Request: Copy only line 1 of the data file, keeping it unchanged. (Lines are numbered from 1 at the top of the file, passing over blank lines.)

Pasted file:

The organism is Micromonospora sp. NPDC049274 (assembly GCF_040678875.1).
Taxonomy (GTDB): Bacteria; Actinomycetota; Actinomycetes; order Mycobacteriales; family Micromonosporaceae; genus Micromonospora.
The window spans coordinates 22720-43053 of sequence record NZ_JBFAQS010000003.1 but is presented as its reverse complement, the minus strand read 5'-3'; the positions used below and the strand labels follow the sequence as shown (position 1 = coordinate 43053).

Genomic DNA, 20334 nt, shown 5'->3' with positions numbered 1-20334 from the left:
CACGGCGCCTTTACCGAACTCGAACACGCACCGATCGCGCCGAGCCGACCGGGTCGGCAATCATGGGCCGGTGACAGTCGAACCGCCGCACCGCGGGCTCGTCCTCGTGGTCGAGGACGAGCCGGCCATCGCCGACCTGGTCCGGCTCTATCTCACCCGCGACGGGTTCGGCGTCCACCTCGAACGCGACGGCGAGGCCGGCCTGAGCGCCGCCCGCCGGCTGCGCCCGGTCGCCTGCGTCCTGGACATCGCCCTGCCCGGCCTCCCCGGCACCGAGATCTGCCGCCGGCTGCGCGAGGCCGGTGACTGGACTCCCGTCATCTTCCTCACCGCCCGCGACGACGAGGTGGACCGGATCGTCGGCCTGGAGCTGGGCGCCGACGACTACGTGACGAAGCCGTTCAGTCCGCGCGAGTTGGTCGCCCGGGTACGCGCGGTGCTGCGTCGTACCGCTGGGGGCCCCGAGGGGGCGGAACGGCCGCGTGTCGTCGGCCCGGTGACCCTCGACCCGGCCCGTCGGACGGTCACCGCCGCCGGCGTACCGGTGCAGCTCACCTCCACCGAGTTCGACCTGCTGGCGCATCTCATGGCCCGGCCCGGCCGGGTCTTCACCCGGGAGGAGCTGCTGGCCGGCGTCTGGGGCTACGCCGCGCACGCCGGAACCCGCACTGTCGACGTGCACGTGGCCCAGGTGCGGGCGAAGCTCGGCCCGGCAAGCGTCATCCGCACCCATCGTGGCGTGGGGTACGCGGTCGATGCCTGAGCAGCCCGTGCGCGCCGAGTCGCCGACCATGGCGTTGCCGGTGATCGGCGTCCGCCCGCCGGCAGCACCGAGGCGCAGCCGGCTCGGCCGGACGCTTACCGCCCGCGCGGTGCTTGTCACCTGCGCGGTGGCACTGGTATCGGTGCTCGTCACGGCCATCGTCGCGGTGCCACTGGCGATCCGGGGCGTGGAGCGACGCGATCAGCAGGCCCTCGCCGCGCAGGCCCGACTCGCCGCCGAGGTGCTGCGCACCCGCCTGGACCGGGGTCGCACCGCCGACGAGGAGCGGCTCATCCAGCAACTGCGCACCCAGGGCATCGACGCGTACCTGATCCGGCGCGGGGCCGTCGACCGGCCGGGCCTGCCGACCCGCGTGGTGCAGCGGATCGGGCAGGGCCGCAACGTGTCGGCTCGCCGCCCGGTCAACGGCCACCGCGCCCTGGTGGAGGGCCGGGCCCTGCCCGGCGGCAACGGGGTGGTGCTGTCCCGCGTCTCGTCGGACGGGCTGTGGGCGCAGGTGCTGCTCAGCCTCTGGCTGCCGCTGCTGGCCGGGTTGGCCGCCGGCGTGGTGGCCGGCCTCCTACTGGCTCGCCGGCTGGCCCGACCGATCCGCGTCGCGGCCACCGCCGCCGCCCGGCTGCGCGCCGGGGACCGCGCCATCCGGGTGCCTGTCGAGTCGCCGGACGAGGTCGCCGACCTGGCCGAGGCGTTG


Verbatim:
The organism is Micromonospora sp. NPDC049274 (assembly GCF_040678875.1).